September 6th, 2006

Forget about FTTH


I spend quite a bit of time with Veni Markovski and his wife Elana here in Johannesburg. Veni shared a very interesting story about Internet situation in Bulgaria. There are hundreds of ISPs in Bulgari. Most of the ISPs are small, serving a few block or two. The service plan is 100mbps or 1Gbps broadband for ~US$20.

Yes, read that again: 100mbps or 1Gbps. This is very impressive considered most of them are using dialup 6 years ago. And no, they are not using Fiber to the Home. It is all UTP cables.

The ISP started to move away from dialup in 2002 when the incumbent change to a time-based charging instead of a 2cent per call fee. This makes Internet access via dialup very expensive. The nature evolution is to go to wireless, particularly 802.11b/g like most developing countries. Unfortunately (or fortunately) 2.4Ghz is a licensed band (for TV broadcasting, owned by Rupert Murdoch). So wifi wasnt an option and they went on to do UTP. So right now, they have 60 km of fiber in the country (along the highways) and hundreds of kms of UTP cable in the metro!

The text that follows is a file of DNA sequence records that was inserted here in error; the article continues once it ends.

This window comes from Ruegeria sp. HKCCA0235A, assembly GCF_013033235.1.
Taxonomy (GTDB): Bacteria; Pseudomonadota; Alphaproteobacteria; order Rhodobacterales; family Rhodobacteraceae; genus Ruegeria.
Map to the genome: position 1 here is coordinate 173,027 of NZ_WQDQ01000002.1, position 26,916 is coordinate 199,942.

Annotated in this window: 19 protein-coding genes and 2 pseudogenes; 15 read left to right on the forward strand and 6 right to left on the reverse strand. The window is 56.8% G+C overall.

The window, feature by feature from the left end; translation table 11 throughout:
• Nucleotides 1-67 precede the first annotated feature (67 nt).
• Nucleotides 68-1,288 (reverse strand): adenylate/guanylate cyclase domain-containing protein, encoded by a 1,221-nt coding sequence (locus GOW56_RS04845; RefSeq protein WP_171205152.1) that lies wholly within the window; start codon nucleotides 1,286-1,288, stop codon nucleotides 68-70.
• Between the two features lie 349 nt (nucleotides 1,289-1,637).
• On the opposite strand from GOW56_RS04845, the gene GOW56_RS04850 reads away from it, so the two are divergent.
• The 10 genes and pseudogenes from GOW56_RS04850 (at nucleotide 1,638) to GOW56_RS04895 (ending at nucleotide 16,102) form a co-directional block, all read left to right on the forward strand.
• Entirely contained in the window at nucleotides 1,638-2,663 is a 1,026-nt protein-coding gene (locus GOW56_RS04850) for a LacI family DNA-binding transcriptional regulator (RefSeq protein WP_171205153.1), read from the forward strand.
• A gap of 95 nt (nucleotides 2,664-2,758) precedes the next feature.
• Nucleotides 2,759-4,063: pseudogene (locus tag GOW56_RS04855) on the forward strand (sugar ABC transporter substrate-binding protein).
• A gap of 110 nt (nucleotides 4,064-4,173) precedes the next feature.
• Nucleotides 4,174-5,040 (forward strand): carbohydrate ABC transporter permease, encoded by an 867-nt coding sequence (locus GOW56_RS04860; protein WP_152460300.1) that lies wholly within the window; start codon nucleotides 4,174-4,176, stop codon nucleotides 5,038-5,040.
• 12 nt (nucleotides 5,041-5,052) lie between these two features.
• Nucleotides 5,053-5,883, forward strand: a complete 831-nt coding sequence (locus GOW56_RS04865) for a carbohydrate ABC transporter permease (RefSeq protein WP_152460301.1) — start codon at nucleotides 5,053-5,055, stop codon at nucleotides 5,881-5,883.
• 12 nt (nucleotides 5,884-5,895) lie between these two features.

How does can it work when UTP requires a repeater every 100m? Well, Veni joked they forgot to read the manual and put a switch every 500m instead. And yes, it works great. For Power, well Power over UTP :-)

Incidently, Veni is really an interesting man, beside his jokes. Veni is an Internet pioneer in Bulgaria and currently on the board of ICANN as well as president of the ISOC Bulgaria.

I was surprised to learn that the current President of Bulgaria, Georgi Parvanov, was a member of ISOC Bulgaria (as well as several Ministers etc). Georgi & Veni grow up together. Georgi was elected in 2002, partly thanks to Internet movement in Bulgaria against the previous President/ex-King. I suppose that makes Georgi one of the few “Internet President”, like Korea President Roh Moo-hyun.

And also his wife, Elana…turns out our path crossed more than we thought. Elana used to work with and we suddenly realized we have a lot of friends in common :-)

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